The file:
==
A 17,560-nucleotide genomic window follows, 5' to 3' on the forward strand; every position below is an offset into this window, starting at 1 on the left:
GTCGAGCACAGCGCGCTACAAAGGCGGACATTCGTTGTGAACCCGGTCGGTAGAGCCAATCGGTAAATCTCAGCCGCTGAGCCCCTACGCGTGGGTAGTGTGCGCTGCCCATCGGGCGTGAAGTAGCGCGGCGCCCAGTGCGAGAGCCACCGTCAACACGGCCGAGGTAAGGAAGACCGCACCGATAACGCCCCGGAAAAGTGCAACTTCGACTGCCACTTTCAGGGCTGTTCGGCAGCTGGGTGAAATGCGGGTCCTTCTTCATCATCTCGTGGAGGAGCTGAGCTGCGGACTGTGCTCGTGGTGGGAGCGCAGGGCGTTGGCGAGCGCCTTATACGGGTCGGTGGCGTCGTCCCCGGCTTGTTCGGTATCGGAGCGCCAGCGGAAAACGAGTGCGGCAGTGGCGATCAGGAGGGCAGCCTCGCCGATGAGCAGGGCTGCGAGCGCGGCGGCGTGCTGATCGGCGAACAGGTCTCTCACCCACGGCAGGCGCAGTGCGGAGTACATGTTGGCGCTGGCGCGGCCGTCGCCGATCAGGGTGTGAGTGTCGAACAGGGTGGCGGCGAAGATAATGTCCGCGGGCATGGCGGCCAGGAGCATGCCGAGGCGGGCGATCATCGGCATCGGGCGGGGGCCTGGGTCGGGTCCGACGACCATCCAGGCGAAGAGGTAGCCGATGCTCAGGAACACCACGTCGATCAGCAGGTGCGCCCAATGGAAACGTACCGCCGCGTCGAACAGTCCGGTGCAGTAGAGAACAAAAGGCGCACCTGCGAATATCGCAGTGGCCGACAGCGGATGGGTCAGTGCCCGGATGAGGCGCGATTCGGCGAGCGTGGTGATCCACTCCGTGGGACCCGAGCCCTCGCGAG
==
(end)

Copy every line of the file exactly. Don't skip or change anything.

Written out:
A 17,560-nucleotide genomic window follows, 5' to 3' on the forward strand; every position below is an offset into this window, starting at 1 on the left:
GTCGAGCACAGCGCGCTACAAAGGCGGACATTCGTTGTGAACCCGGTCGGTAGAGCCAATCGGTAAATCTCAGCCGCTGAGCCCCTACGCGTGGGTAGTGTGCGCTGCCCATCGGGCGTGAAGTAGCGCGGCGCCCAGTGCGAGAGCCACCGTCAACACGGCCGAGGTAAGGAAGACCGCACCGATAACGCCCCGGAAAAGTGCAACTTCGACTGCCACTTTCAGGGCTGTTCGGCAGCTGGGTGAAATGCGGGTCCTTCTTCATCATCTCGTGGAGGAGCTGAGCTGCGGACTGTGCTCGTGGTGGGAGCGCAGGGCGTTGGCGAGCGCCTTATACGGGTCGGTGGCGTCGTCCCCGGCTTGTTCGGTATCGGAGCGCCAGCGGAAAACGAGTGCGGCAGTGGCGATCAGGAGGGCAGCCTCGCCGATGAGCAGGGCTGCGAGCGCGGCGGCGTGCTGATCGGCGAACAGGTCTCTCACCCACGGCAGGCGCAGTGCGGAGTACATGTTGGCGCTGGCGCGGCCGTCGCCGATCAGGGTGTGAGTGTCGAACAGGGTGGCGGCGAAGATAATGTCCGCGGGCATGGCGGCCAGGAGCATGCCGAGGCGGGCGATCATCGGCATCGGGCGGGGGCCTGGGTCGGGTCCGACGACCATCCAGGCGAAGAGGTAGCCGATGCTCAGGAACACCACGTCGATCAGCAGGTGCGCCCAATGGAAACGTACCGCCGCGTCGAACAGTCCGGTGCAGTAGAGAACAAAAGGCGCACCTGCGAATATCGCAGTGGCCGACAGCGGATGGGTCAGTGCCCGGATGAGGCGCGATTCGGCGAGCGTGGTGATCCACTCCGTGGGACCCGAGCCCTCGCGAG